On Stock Market Volatility

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Putting it All into Perspective
By Sean G. Todd, Esq., M. Tax, CFP, CPA

The US stock market has taken investors on a bumpy ride in recent years. This volatility has tested investor discipline and prompted some doctors to question their commitment to equities. While no one knows the future, looking at the past may help you gain a better view of long-term market performance and put the recent market volatility in perspective.

Historical Performance

The historical distribution of US market returns since 1926 tells us that performance years are stacked in ascending order by return range. For example:

  • Market performance over the past two years has been extreme by historical standards. In 2008, US stocks experienced their second-worst calendar return in eighty-four years. Then, in 2009, stocks rebounded strongly to deliver a return in the top quartile of the historical distribution.
  • Over the long term, the market’s positive return years have outnumbered the negative return years. Since 1926, the market has experienced a positive return in almost three-quarters of the calendar years.
  • Not only are the positive years more numerous, there is a larger concentration of performance in the higher ranges of returns.
  • The sequence of calendar returns appears random, suggesting that accurately predicting future performance is a difficult task for any investor, physician or professional manager.

UPDATE: https://money.cnn.com/data/markets

Assessment

Over time, the market has rewarded investors who can bear the risk of stocks and stay committed through various periods of performance. And, professional counsel and advice goes a long way in helping you develop, implement and maintain your strategy.

Conclusion

The recent extreme market volatility has challenged many physician investors to rethink their investment strategy or to prompt them to initiate an investment strategy. And so, your thoughts and comments on this ME-P are appreciated. Feel free to review our top-left column, and top-right sidebar materials, links, URLs and related websites, too. Then, be sure to subscribe. It is fast, free and secure.

Conclusion

Your thoughts and comments on this ME-P are appreciated. Feel free to review our top-left column, and top-right sidebar materials, links, URLs and related websites, too. Then, subscribe to the ME-P. It is fast, free and secure.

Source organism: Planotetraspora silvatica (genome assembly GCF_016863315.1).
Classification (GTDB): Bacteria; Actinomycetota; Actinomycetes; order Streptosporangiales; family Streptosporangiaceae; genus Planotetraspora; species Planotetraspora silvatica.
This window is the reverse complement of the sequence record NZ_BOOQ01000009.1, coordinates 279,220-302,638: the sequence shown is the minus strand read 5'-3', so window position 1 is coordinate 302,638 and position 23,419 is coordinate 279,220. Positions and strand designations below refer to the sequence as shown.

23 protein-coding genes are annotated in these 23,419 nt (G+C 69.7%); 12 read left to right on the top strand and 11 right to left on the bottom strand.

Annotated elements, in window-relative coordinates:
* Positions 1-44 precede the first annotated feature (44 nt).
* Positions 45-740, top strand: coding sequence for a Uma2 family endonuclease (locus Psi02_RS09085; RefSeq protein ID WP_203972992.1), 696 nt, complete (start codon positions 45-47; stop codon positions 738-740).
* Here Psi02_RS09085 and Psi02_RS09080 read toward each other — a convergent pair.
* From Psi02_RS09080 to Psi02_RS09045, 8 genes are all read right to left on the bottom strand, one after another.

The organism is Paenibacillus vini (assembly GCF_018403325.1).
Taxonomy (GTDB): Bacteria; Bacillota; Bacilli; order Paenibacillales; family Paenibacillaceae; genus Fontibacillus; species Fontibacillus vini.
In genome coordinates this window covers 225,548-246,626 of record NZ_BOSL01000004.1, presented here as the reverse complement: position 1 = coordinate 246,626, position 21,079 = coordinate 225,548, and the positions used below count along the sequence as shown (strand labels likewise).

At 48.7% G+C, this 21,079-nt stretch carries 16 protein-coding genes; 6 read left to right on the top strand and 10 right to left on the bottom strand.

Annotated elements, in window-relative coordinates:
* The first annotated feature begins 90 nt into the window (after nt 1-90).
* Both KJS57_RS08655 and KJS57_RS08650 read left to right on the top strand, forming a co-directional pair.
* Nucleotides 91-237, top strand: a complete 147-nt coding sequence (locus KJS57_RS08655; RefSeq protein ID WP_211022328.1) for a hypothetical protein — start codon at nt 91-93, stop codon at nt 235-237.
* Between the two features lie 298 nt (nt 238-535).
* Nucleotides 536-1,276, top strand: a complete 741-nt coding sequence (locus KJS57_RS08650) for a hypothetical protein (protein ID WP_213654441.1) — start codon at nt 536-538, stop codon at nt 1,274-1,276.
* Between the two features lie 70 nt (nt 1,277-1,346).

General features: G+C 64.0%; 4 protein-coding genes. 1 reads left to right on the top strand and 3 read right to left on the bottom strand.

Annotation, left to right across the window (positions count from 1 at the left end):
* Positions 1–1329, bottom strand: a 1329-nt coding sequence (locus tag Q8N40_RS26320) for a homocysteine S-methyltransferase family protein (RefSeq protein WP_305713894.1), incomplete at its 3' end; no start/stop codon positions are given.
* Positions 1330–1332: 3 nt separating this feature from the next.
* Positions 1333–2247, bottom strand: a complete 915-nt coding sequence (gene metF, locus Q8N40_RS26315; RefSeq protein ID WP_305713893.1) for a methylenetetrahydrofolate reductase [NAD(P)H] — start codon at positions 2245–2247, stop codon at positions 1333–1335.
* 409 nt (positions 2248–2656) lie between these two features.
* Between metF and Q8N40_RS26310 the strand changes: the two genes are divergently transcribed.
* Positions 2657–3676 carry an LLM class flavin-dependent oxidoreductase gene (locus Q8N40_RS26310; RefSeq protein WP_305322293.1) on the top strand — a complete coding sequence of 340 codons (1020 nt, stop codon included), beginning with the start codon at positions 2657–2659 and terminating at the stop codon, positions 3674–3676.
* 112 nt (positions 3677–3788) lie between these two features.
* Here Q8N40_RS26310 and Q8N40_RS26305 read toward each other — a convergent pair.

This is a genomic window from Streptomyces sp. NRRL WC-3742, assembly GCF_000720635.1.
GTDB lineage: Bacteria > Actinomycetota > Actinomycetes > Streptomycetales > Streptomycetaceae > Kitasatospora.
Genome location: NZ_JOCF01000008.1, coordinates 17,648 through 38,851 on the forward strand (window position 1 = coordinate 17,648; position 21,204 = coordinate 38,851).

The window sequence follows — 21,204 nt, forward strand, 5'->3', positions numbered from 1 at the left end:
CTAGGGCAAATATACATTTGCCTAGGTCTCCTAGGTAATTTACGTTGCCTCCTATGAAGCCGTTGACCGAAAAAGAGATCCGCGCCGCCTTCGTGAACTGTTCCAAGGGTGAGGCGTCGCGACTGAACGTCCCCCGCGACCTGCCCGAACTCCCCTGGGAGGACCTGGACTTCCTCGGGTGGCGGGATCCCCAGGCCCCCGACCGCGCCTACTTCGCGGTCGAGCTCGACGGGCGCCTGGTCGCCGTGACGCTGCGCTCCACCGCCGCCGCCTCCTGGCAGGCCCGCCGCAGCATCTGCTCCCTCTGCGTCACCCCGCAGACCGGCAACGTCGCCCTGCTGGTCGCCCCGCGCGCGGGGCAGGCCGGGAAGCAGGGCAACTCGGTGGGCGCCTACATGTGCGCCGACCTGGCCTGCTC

Speaker: If you need a moderator or speaker for an upcoming event, Dr. David E. Marcinko; MBA – Publisher-in-Chief of the Medical Executive-Post – is available for seminar or speaking engagements. Contact: MarcinkoAdvisors@msn.com

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4 Responses

  1. Stock Pickers Lose Out To Index Funds

    Just saw this post and thought other ME-P readers might enjoy it.

    It seems that among mutual funds, the pain from the recent market downturn was felt far and wide–but not shared equally.

    http://www.fa-mag.com/fa-news/5527-stock-pickers-lose-out-to-index-funds.html

    Indexing wins … Indexing wins!

    Robert

    Like

  2. Market Volatility

    If it seems like every financial advisor is talking about October’s spike in market volatility, it’s because they are.

    http://wealthmanagement.com/blog/market-volatility-among-top-q3-advisor-conversations-study-finds

    How about you, doctor?

    Sheldon
    http://www.amazon.com/Comprehensive-Financial-Planning-Strategies-Advisors/dp/1482240289/ref=sr_1_1?s=books&ie=UTF8&qid=1416227286&sr=1-1&keywords=david+marcinko

    Like

  3. Volatility – Say What?

    A great week for Wall Street, stock traders and brokers. But, a yawn for the informed investor.

    Dr. Braxton

    Like

  4. The upside of market corrections

    Though the market’s correction may have been unsettling for investors, we believe times like these reflect a healthy rebalancing where investment moves away from overbuilt segments of the market and into other segments potentially more representative of future opportunities.

    However, corrections can be a temporary set-back for investor wealth and dent consumer psychology. Corrections also reflect a shift in momentum that may take some time to transition; contributing to uncertainty and suggesting market volatility could persist in the near-term.

    In a way, financial corrections are analogous to the last play before a quarterback is sent to the bench. It is in that last play that a struggling starter often gives up an interception for a touchdown; a big setback, but not always defining the end of the game.

    Daniel J. Antokal
    [Financial Advisor]

    Like

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